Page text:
Ketan Pandit, Chief Information Officer at large insurer QBE North America, agreed this is the case. “There has been a shift in the cultural mindset of IT to embed cybersecurity into processes and technologies before they are designed,” Pandit said. “Given the widening threat landscape and multiplicity of threat actors, software engineers are designing the software from the outset to incorporate cybersecurity. We call this `security by design.’”

As this shift occurs, it is creating a need for specialized cybersecurity teams. “There is significant demand for people with specific technical and strategic capabilities to partner with IT as active developers in architecting and engineering business-focused technologies,” Kappel said. “I’ve got Fortune 500 clients I’ve worked with for many years whose cybersecurity teams have gone from a couple hundred people to a couple thousand and they’re looking to grow more.”

There’s only one problem: The sky-high demand for such rarefied talent cannot possibly be satisfied any time soon. In December 2021, a U.S. Commerce Department job-tracking database tallied nearly 600,000 open cybersecurity jobs. Globally, the situation is equally dire, with a shortage of almost 3 million InfoSec professionals cited in the most recent (ISC)² Cybersecurity Workforce Study.

That’s good news for threat actors, particularly cybercrime gangs like REvil and DarkSide that specialize in ransomware attacks. Last year, the number of ransomware incidents nearly doubled, rising 93 percent from 2020 to 2021. The reason for the uptick is hinged to the size of reported ransom payouts, including $40 million paid in bitcoin by the large U.S. insurer CNA Financial and $11 million in bitcoin forked over by JBS, the world’s largest supplier of meat.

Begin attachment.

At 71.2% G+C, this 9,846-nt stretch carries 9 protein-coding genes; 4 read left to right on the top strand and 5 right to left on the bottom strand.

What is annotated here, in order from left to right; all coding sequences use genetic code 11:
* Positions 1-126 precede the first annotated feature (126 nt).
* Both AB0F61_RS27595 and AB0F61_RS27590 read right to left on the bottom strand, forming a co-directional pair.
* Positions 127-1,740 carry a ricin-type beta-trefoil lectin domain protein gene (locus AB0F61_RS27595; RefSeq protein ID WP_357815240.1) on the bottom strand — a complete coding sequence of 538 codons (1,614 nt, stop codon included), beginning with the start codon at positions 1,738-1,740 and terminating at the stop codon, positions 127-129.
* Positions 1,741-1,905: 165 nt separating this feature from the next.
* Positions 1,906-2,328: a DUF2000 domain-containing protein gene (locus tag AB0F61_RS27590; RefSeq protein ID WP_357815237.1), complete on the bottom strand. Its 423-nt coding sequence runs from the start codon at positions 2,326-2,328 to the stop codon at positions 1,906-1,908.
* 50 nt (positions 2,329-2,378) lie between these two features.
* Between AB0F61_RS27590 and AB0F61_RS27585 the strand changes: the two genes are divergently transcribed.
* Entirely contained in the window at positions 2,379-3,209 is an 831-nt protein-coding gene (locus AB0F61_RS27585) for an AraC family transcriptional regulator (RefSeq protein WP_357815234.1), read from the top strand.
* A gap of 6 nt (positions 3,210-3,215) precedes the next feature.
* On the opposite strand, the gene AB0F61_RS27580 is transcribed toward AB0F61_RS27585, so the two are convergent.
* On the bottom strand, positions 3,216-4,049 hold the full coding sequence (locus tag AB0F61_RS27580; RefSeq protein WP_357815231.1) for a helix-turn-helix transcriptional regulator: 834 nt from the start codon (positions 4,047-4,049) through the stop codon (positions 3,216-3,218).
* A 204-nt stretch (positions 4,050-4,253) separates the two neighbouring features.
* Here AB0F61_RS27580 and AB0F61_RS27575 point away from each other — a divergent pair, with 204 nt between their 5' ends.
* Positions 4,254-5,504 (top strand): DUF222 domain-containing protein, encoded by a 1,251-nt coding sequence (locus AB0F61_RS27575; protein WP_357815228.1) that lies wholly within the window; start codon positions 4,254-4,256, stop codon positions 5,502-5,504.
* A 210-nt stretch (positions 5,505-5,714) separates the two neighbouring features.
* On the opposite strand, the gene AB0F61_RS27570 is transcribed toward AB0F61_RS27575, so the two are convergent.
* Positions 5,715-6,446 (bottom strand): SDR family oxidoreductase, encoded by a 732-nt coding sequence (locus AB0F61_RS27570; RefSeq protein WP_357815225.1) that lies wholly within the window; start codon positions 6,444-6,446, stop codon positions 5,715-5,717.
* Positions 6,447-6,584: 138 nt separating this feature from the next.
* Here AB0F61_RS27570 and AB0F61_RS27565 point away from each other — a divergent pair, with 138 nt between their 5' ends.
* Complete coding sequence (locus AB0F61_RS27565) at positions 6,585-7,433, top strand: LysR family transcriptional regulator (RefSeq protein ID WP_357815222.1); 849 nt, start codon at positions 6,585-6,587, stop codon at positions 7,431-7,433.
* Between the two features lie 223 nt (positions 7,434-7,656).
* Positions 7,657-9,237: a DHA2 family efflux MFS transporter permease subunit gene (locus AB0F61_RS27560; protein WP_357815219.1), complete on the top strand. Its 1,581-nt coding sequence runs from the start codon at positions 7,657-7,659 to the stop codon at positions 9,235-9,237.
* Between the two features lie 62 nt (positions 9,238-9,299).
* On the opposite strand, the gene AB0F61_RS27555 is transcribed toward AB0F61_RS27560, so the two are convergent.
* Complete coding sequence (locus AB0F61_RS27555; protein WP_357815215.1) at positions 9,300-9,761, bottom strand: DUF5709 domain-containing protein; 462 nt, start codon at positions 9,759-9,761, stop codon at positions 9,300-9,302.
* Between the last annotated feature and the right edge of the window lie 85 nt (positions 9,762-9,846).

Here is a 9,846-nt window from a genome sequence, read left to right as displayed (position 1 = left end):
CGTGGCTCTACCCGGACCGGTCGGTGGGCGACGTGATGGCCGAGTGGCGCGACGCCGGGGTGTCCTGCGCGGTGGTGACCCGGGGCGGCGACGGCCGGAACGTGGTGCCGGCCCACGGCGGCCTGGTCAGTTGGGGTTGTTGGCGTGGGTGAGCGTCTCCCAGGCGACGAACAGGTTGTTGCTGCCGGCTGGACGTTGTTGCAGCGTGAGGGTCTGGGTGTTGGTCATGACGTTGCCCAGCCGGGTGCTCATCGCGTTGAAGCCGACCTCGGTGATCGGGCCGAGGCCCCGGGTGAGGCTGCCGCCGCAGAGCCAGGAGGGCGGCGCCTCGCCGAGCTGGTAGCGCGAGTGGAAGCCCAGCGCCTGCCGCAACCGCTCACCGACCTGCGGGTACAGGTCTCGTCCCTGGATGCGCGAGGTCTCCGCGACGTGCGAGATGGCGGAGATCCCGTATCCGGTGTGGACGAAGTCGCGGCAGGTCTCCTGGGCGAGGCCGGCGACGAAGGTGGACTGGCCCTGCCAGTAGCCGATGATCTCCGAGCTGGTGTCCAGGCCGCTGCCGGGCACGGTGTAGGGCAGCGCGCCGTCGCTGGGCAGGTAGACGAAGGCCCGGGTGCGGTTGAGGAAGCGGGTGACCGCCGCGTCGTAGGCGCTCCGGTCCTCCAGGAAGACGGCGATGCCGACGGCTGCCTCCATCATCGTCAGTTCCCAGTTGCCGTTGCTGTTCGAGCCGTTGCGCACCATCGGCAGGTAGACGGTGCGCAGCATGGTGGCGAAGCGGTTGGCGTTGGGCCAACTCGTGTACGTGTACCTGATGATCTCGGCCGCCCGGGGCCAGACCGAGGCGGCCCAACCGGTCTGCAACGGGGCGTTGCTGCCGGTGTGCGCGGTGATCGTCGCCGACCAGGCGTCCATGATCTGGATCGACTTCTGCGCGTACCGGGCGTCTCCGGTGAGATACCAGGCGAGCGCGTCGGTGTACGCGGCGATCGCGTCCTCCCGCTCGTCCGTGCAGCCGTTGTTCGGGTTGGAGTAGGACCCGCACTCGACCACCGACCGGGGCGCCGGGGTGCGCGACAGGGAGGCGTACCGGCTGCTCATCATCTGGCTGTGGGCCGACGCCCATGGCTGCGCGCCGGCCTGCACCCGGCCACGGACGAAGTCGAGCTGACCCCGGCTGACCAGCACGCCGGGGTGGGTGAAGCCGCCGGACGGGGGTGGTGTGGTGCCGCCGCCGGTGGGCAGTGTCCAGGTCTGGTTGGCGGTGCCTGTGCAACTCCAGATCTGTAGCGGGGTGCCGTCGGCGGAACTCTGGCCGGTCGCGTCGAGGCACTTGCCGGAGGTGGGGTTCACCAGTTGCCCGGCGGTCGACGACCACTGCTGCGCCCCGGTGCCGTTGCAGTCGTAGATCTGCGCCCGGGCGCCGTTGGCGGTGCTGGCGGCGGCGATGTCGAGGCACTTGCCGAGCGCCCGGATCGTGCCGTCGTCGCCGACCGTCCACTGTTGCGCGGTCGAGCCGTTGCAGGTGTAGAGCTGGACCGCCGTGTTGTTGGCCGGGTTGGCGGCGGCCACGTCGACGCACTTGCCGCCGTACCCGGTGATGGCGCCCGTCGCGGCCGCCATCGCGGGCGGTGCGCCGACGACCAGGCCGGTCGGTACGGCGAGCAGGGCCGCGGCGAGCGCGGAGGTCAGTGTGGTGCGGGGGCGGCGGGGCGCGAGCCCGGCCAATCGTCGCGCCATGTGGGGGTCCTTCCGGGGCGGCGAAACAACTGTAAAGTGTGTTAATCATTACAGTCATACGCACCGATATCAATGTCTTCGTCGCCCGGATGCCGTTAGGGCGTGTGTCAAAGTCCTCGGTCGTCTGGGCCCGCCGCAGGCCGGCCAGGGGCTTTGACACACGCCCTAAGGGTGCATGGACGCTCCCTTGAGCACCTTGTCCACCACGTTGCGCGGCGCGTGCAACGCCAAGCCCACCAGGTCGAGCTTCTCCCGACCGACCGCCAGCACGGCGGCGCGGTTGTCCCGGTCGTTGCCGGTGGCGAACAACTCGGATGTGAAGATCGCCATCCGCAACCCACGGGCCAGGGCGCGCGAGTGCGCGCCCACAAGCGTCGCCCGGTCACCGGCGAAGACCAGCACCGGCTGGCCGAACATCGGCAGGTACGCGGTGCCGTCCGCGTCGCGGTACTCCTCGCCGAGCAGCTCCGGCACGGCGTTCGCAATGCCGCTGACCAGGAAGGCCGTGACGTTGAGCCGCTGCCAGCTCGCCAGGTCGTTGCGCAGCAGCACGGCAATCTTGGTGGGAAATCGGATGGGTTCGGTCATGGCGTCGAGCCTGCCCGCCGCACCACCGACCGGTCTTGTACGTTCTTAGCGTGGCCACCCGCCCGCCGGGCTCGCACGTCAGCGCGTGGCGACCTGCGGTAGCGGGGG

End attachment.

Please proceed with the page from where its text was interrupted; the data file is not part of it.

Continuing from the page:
As most companies continue with their “work from anywhere” plans, Kappel said the need for skilled InfoSec talent grows by the day. “Cyber criminals are taking advantage of the shift to a remote workforce,” he explained, citing the move way from VPNs for privileged access toward a Zero Trust network security architecture environment, in which access is validated at every stage of a digital interaction. “Zero Trust was talked about 10 years ago, but is now being uplifted across businesses and governments,” Kappel said. “As this occurs, it marks a shift in CISO priorities and budgets.”